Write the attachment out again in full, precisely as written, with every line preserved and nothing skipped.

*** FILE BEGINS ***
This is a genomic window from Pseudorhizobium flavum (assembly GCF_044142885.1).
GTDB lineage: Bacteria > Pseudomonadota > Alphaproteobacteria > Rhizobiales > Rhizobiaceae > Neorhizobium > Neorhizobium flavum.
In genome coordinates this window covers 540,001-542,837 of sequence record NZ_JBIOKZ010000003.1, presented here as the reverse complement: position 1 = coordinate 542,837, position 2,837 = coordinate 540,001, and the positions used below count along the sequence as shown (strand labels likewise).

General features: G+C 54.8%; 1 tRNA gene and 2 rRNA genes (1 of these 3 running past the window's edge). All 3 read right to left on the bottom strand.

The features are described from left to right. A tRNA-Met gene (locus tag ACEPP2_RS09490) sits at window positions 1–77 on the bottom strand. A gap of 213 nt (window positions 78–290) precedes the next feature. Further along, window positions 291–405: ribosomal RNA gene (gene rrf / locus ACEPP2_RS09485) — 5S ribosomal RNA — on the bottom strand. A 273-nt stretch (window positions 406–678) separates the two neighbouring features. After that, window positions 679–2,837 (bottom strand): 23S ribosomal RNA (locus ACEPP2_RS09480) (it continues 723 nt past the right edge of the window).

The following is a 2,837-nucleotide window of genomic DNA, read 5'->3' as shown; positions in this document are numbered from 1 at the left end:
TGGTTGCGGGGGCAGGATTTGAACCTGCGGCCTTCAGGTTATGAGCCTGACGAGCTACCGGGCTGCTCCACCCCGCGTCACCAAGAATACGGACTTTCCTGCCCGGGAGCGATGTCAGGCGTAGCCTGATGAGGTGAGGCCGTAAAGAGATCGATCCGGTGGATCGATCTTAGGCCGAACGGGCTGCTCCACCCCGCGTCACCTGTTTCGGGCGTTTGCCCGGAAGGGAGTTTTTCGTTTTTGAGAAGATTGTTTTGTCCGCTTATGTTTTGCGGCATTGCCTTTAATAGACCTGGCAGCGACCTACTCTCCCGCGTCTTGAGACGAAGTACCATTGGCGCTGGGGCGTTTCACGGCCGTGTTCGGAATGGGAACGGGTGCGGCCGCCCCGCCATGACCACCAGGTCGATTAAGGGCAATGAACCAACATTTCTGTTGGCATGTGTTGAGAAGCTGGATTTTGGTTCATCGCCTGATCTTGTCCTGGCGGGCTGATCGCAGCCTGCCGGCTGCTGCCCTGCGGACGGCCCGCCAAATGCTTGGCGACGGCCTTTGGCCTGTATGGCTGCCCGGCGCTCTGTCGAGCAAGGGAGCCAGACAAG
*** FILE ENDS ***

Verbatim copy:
This is a genomic window from Pseudorhizobium flavum (assembly GCF_044142885.1).
GTDB lineage: Bacteria > Pseudomonadota > Alphaproteobacteria > Rhizobiales > Rhizobiaceae > Neorhizobium > Neorhizobium flavum.
In genome coordinates this window covers 540,001-542,837 of sequence record NZ_JBIOKZ010000003.1, presented here as the reverse complement: position 1 = coordinate 542,837, position 2,837 = coordinate 540,001, and the positions used below count along the sequence as shown (strand labels likewise).

General features: G+C 54.8%; 1 tRNA gene and 2 rRNA genes (1 of these 3 running past the window's edge). All 3 read right to left on the bottom strand.

The features are described from left to right. A tRNA-Met gene (locus tag ACEPP2_RS09490) sits at window positions 1–77 on the bottom strand. A gap of 213 nt (window positions 78–290) precedes the next feature. Further along, window positions 291–405: ribosomal RNA gene (gene rrf / locus ACEPP2_RS09485) — 5S ribosomal RNA — on the bottom strand. A 273-nt stretch (window positions 406–678) separates the two neighbouring features. After that, window positions 679–2,837 (bottom strand): 23S ribosomal RNA (locus ACEPP2_RS09480) (it continues 723 nt past the right edge of the window).

The following is a 2,837-nucleotide window of genomic DNA, read 5'->3' as shown; positions in this document are numbered from 1 at the left end:
TGGTTGCGGGGGCAGGATTTGAACCTGCGGCCTTCAGGTTATGAGCCTGACGAGCTACCGGGCTGCTCCACCCCGCGTCACCAAGAATACGGACTTTCCTGCCCGGGAGCGATGTCAGGCGTAGCCTGATGAGGTGAGGCCGTAAAGAGATCGATCCGGTGGATCGATCTTAGGCCGAACGGGCTGCTCCACCCCGCGTCACCTGTTTCGGGCGTTTGCCCGGAAGGGAGTTTTTCGTTTTTGAGAAGATTGTTTTGTCCGCTTATGTTTTGCGGCATTGCCTTTAATAGACCTGGCAGCGACCTACTCTCCCGCGTCTTGAGACGAAGTACCATTGGCGCTGGGGCGTTTCACGGCCGTGTTCGGAATGGGAACGGGTGCGGCCGCCCCGCCATGACCACCAGGTCGATTAAGGGCAATGAACCAACATTTCTGTTGGCATGTGTTGAGAAGCTGGATTTTGGTTCATCGCCTGATCTTGTCCTGGCGGGCTGATCGCAGCCTGCCGGCTGCTGCCCTGCGGACGGCCCGCCAAATGCTTGGCGACGGCCTTTGGCCTGTATGGCTGCCCGGCGCTCTGTCGAGCAAGGGAGCCAGACAAG